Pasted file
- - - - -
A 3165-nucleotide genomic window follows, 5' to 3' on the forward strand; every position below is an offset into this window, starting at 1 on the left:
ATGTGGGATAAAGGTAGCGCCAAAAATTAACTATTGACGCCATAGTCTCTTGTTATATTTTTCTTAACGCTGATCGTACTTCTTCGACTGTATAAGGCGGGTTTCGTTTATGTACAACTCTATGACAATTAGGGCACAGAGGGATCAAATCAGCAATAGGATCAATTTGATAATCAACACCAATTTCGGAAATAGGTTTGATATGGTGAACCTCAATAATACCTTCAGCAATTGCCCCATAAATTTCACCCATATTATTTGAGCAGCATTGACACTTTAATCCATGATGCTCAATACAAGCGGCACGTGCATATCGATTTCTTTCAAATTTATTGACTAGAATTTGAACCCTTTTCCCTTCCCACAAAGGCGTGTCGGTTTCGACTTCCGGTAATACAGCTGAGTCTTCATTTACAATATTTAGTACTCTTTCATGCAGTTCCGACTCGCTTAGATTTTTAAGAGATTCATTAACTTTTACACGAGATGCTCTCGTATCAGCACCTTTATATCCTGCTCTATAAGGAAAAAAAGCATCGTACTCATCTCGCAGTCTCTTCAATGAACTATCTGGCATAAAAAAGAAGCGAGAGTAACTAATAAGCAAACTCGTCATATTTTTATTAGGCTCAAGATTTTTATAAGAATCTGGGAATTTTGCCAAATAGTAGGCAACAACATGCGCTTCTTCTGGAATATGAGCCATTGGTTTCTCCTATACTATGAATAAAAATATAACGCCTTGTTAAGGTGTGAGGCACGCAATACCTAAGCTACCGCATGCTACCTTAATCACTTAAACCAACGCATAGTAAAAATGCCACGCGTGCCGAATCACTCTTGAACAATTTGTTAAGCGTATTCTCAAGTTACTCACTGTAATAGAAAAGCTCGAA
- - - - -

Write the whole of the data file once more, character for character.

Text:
A 3165-nucleotide genomic window follows, 5' to 3' on the forward strand; every position below is an offset into this window, starting at 1 on the left:
ATGTGGGATAAAGGTAGCGCCAAAAATTAACTATTGACGCCATAGTCTCTTGTTATATTTTTCTTAACGCTGATCGTACTTCTTCGACTGTATAAGGCGGGTTTCGTTTATGTACAACTCTATGACAATTAGGGCACAGAGGGATCAAATCAGCAATAGGATCAATTTGATAATCAACACCAATTTCGGAAATAGGTTTGATATGGTGAACCTCAATAATACCTTCAGCAATTGCCCCATAAATTTCACCCATATTATTTGAGCAGCATTGACACTTTAATCCATGATGCTCAATACAAGCGGCACGTGCATATCGATTTCTTTCAAATTTATTGACTAGAATTTGAACCCTTTTCCCTTCCCACAAAGGCGTGTCGGTTTCGACTTCCGGTAATACAGCTGAGTCTTCATTTACAATATTTAGTACTCTTTCATGCAGTTCCGACTCGCTTAGATTTTTAAGAGATTCATTAACTTTTACACGAGATGCTCTCGTATCAGCACCTTTATATCCTGCTCTATAAGGAAAAAAAGCATCGTACTCATCTCGCAGTCTCTTCAATGAACTATCTGGCATAAAAAAGAAGCGAGAGTAACTAATAAGCAAACTCGTCATATTTTTATTAGGCTCAAGATTTTTATAAGAATCTGGGAATTTTGCCAAATAGTAGGCAACAACATGCGCTTCTTCTGGAATATGAGCCATTGGTTTCTCCTATACTATGAATAAAAATATAACGCCTTGTTAAGGTGTGAGGCACGCAATACCTAAGCTACCGCATGCTACCTTAATCACTTAAACCAACGCATAGTAAAAATGCCACGCGTGCCGAATCACTCTTGAACAATTTGTTAAGCGTATTCTCAAGTTACTCACTGTAATAGAAAAGCTCGAA